The aquamarine color of the roofing reflectors light was important to the entire image look. Besides the car lights in the lower level (white on the left and red on the right) these lights were great to emphasize the overall rainy mood.

I added the entire background space in Photoshop. This was a quick and effective way to achieve this, avoiding building a large scale scene space with 3D objects. Due to the rainy weather, it was quite easy because of the addition a strong fog effect, which I made by using the Z-Depth channels.

I rendered two different Z-Depth passes with Corona Renderer. One covered the space from camera to the far distance, and the second limited to the middle distance to far background. It allowed editing more flexible a fog effect for large-scale scenes renders.

I made the rain using photoshop brushes, painting on different layers and setting gradients for various levels of visibility. Special brushes were used for this to get the right look.

Cars in the first level are very visible in details and it was necessary to make them affected by the rain. Therefore, I replaced rendered reflectors with photographs and added wet and dirty details on the cars.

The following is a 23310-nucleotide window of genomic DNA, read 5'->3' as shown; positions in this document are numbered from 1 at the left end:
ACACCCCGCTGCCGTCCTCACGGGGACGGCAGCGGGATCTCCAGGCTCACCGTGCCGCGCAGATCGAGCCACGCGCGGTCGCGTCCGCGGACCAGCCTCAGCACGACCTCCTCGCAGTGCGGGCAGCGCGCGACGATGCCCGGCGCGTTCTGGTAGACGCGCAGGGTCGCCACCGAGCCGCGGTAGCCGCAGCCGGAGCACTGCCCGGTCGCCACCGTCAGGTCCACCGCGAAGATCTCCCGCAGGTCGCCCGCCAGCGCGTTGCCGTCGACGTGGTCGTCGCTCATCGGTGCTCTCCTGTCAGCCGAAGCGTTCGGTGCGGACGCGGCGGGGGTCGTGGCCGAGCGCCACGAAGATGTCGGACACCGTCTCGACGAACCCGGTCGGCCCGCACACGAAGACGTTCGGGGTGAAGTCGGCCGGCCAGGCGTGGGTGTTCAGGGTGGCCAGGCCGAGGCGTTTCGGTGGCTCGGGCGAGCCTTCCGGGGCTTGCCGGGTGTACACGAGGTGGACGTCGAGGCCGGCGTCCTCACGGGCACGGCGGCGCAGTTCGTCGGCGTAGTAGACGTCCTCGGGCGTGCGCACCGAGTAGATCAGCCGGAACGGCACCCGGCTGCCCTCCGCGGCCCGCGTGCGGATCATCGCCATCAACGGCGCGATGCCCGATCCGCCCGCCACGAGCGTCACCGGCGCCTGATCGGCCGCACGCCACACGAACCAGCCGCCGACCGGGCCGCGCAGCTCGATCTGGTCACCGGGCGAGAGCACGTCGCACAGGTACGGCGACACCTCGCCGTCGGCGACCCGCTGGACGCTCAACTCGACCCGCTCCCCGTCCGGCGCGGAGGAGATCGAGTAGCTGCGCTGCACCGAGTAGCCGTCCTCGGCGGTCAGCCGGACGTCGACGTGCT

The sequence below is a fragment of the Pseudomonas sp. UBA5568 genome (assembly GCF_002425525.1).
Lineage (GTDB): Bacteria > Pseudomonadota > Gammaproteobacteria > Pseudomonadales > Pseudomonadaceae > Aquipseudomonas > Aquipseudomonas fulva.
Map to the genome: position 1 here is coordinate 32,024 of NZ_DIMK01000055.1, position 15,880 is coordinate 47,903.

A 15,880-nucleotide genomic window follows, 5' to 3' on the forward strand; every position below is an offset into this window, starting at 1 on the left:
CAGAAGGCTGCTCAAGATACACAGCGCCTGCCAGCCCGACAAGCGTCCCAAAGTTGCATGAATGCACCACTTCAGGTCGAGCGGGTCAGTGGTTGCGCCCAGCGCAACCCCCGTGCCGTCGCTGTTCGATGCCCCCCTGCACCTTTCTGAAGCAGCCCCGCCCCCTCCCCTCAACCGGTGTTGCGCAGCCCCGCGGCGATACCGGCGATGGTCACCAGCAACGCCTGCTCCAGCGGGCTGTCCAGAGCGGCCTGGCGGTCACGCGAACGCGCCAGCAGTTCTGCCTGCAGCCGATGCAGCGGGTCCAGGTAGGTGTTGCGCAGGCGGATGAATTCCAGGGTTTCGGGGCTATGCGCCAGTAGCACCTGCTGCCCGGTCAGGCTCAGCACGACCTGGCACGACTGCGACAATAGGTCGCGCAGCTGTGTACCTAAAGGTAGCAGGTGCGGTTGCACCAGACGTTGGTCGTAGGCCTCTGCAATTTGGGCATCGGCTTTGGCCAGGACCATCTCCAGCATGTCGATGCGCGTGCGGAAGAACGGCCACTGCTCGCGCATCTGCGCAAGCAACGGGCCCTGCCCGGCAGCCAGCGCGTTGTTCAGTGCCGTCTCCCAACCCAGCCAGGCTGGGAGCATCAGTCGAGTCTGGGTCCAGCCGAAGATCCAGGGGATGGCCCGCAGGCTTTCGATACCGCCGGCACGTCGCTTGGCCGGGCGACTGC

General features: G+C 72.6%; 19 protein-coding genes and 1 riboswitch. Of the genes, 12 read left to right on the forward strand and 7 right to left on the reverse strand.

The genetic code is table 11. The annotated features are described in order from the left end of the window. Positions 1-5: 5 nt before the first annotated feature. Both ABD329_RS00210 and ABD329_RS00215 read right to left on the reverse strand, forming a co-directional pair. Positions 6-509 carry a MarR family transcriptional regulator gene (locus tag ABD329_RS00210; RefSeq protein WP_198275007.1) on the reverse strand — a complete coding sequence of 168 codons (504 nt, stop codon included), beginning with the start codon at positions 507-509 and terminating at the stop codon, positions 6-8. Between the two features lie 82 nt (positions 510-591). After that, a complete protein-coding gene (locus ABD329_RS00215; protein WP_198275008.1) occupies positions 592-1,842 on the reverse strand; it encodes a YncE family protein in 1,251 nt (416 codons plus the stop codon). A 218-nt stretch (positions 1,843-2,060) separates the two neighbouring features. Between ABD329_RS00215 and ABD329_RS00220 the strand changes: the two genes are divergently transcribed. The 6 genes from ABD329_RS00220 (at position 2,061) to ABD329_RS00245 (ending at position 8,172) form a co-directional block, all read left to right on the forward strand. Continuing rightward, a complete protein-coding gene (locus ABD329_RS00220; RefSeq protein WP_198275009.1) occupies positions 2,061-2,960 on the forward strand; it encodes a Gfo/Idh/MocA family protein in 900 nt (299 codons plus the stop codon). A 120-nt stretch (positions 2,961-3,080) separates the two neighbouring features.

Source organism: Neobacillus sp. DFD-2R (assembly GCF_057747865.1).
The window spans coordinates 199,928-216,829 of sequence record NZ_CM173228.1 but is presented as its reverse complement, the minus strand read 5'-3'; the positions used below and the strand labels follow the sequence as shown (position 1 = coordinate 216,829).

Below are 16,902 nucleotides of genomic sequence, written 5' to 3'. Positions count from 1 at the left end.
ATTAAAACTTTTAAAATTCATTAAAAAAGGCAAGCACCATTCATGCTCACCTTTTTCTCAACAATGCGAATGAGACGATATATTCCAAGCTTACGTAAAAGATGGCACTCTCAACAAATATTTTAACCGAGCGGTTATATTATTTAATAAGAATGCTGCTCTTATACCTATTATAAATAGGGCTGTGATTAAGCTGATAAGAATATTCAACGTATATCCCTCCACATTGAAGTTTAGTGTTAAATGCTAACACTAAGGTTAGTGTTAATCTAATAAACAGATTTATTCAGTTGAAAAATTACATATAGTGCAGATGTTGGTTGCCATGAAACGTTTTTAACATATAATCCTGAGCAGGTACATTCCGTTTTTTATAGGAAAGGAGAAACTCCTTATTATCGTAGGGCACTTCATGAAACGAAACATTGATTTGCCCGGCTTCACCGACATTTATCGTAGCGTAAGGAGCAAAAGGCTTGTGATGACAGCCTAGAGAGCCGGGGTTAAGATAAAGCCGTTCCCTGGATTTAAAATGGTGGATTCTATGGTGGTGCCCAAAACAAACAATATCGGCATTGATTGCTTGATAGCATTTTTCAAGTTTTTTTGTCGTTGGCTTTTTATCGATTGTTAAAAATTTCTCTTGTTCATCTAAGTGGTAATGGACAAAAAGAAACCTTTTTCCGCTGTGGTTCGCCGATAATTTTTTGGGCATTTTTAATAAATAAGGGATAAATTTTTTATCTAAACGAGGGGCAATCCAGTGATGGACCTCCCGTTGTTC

Finally, I made a little color correction to the final image in Lightroom, and after that in Red Giant Looks plugin for After Effects. It was mainly the bloom effect vignette, especially for the bottom part of the image and right side of the roofing, and chromatic aberration.

That’s all!

I really enjoyed working on this image and I hope that you enjoyed reading the making-of.

Marcin Jastrzebski

Check out these other amazing how-to features from our “Art of Rendering” series:

How to Create “Lugano Lake House” Using SketchUp, V-Ray and Photoshop

How to Create “House on the Lake” Using Corona Renderer

How to Create “Arrival” Using SketchUp, V-Ray and Photoshop

How “Cliff House” Was Brought to Life Using V-Ray and Photoshop

How to Create “Hotel 114” Using Cinema 4D

Be sure to check out Ronen Bekerman’s best renderings of the week and his in-depth guides to all things ArchViz.